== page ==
When Dale Hadden started farming in 1987, he was trading labor for equipment on 315 acres with his dad and grandpa.
Today, the 2020 Master Farmer operates Hadden Farms with his wife, parents and brothers, raising corn, soybeans and cattle on nearly 7,000 acres near Jacksonville, Ill. But it hasn’t been easy, and diversification has been key.
“While we have been growing at a steady pace, there have been setbacks, like losing a 50-50 crop share farm when the landlord switched to cash rent,” Dale says. “While these bumps in the operation are usually very upsetting to the cash flow, the good Lord has provided other opportunities.”
Diversification has meant harvesting and selling 15,000 small square hay bales and 900 round bales each year. Dale took over the family Pioneer seed dealership, started by his grandfather Bill in 1974. The family has sold Apache and Palco cattle equipment since 1999, and this year, they added a cover crop and small-seed business.
The Hadden family also believes in telling their story, hosting 550 to 600 grade schoolers every spring as part of the Agriculture in the Classroom program. Each family member staffs one of 10 interactive learning stations ranging from combines to chickens and other livestock.
“You’ll get as many questions from the parents as you do the kids,” Dale says, noting his willingness to discuss the science behind genetic modification. “It’s important that we educate the public.”
Dale and wife Amy have two children, Blake, 19, and Paige, 17.
“Both children have followed their parents’ example, and are hard workers and dedicated volunteers to the community — especially the Morgan County Fair,” says Jay Harris, president of the Morgan County Fair Association. “Dale and his family spend many late nights at the fair setting up events and helping other 4-H’ers prepare their livestock and projects for competition.”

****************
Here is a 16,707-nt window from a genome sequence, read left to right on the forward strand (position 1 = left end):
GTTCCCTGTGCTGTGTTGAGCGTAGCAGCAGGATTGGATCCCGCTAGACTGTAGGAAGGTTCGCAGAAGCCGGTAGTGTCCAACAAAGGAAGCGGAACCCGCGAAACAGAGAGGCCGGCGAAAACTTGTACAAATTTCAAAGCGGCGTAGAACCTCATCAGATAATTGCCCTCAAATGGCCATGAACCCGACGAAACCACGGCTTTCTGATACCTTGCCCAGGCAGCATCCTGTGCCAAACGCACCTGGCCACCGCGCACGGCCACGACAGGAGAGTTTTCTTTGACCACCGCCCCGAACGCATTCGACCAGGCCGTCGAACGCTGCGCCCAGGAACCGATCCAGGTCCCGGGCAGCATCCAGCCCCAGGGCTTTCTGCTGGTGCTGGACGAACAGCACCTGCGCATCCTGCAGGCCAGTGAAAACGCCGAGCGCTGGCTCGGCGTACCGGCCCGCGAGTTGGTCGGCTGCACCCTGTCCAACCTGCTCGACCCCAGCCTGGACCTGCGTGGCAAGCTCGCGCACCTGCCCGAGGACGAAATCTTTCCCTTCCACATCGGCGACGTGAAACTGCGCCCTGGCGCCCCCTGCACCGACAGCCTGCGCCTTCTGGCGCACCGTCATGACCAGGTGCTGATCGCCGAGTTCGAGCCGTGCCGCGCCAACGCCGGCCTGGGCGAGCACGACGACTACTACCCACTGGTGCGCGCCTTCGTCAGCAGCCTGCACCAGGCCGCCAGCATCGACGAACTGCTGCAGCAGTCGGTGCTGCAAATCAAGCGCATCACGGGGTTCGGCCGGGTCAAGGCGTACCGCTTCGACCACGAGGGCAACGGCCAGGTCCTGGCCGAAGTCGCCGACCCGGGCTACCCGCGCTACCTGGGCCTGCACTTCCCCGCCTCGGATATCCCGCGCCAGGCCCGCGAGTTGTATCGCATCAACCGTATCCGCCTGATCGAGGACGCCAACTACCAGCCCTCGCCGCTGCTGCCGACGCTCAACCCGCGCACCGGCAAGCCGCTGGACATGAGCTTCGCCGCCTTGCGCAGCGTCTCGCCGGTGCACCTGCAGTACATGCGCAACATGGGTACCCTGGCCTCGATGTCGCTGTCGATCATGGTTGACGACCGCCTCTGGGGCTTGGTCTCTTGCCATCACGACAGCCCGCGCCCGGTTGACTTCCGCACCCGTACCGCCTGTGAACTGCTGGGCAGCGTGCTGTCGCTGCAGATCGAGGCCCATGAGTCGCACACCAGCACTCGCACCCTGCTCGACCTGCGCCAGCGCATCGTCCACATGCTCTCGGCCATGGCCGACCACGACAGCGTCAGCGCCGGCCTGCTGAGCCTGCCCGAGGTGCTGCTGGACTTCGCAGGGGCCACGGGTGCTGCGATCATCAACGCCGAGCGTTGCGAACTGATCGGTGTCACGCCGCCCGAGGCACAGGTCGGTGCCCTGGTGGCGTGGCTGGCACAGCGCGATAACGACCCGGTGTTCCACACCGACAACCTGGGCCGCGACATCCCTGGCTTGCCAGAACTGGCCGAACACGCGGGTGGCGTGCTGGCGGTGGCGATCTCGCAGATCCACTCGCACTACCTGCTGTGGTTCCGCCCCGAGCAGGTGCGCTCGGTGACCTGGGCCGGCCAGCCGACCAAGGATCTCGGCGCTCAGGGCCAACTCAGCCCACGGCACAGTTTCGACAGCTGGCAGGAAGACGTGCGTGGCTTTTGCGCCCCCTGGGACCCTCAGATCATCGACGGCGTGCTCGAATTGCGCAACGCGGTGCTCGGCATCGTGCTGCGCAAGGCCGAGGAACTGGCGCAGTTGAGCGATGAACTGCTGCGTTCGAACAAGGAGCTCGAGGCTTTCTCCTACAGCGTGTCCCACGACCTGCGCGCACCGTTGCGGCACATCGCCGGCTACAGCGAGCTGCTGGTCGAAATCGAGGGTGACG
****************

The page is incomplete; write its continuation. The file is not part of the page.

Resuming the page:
The farm produces most of its own heifers and bulls through embryo transfer and artificial insemination, though they added selected females as the kids’ 4-H projects expanded and they saw the need for different breeds. Eighty percent of the herd calves in the spring and the rest in the fall. They use about 15 bulls, mainly Angus and Simmental.
GOING OUT: Dale feeds the kids’ 4-H projects. When the kids have school activities and Dale is out of town on Farm Bureau or NREC business, the chores fall to Amy.
For Dale, giving back means putting his experience to work coaching the Jacksonville FFA meats judging team and his son’s baseball team. And while he may not dance, he does regularly attend his daughter’s dance competitions.
Dale says Amy, who does payroll and the bookkeeping, keeps the wheels turning on the farm when he’s out of town.
Amy became acquainted with the internet and Microsoft Excel early on in her career as an internal auditor, which started shortly after she earned her degree in economics and business administration from Illinois College in 1991. Dale earned his ag marketing degree from the University of Illinois in 1986 and met Amy after a mutual friends’ introduction. Amy put her degree and experience to work right away on the farm, and ultimately left her career for farm and family.